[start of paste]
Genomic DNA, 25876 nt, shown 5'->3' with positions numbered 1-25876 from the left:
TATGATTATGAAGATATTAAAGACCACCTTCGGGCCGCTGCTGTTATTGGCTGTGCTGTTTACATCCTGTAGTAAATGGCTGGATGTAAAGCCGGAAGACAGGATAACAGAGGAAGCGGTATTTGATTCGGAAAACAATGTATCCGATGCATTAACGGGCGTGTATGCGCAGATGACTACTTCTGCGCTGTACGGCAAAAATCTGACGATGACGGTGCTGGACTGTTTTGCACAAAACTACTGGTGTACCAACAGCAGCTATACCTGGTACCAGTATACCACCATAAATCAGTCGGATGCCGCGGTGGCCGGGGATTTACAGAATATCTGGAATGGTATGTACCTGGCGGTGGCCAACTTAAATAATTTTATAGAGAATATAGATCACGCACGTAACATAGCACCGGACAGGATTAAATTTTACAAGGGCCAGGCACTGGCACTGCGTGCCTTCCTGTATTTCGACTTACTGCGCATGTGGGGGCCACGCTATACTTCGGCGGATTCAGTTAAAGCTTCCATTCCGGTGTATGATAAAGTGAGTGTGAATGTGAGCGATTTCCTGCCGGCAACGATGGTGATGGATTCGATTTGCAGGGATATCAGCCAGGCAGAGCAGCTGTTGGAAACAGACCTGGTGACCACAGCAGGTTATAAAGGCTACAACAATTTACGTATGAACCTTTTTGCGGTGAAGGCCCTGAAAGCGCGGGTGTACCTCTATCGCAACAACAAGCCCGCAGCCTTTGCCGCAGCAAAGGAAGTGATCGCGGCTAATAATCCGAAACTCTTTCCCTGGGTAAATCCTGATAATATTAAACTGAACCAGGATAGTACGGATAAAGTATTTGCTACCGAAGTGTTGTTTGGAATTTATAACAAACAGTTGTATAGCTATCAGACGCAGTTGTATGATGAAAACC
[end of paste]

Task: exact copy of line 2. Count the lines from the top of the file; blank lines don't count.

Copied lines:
TATGATTATGAAGATATTAAAGACCACCTTCGGGCCGCTGCTGTTATTGGCTGTGCTGTTTACATCCTGTAGTAAATGGCTGGATGTAAAGCCGGAAGACAGGATAACAGAGGAAGCGGTATTTGATTCGGAAAACAATGTATCCGATGCATTAACGGGCGTGTATGCGCAGATGACTACTTCTGCGCTGTACGGCAAAAATCTGACGATGACGGTGCTGGACTGTTTTGCACAAAACTACTGGTGTACCAACAGCAGCTATACCTGGTACCAGTATACCACCATAAATCAGTCGGATGCCGCGGTGGCCGGGGATTTACAGAATATCTGGAATGGTATGTACCTGGCGGTGGCCAACTTAAATAATTTTATAGAGAATATAGATCACGCACGTAACATAGCACCGGACAGGATTAAATTTTACAAGGGCCAGGCACTGGCACTGCGTGCCTTCCTGTATTTCGACTTACTGCGCATGTGGGGGCCACGCTATACTTCGGCGGATTCAGTTAAAGCTTCCATTCCGGTGTATGATAAAGTGAGTGTGAATGTGAGCGATTTCCTGCCGGCAACGATGGTGATGGATTCGATTTGCAGGGATATCAGCCAGGCAGAGCAGCTGTTGGAAACAGACCTGGTGACCACAGCAGGTTATAAAGGCTACAACAATTTACGTATGAACCTTTTTGCGGTGAAGGCCCTGAAAGCGCGGGTGTACCTCTATCGCAACAACAAGCCCGCAGCCTTTGCCGCAGCAAAGGAAGTGATCGCGGCTAATAATCCGAAACTCTTTCCCTGGGTAAATCCTGATAATATTAAACTGAACCAGGATAGTACGGATAAAGTATTTGCTACCGAAGTGTTGTTTGGAATTTATAACAAACAGTTGTATAGCTATCAGACGCAGTTGTATGATGAAAACC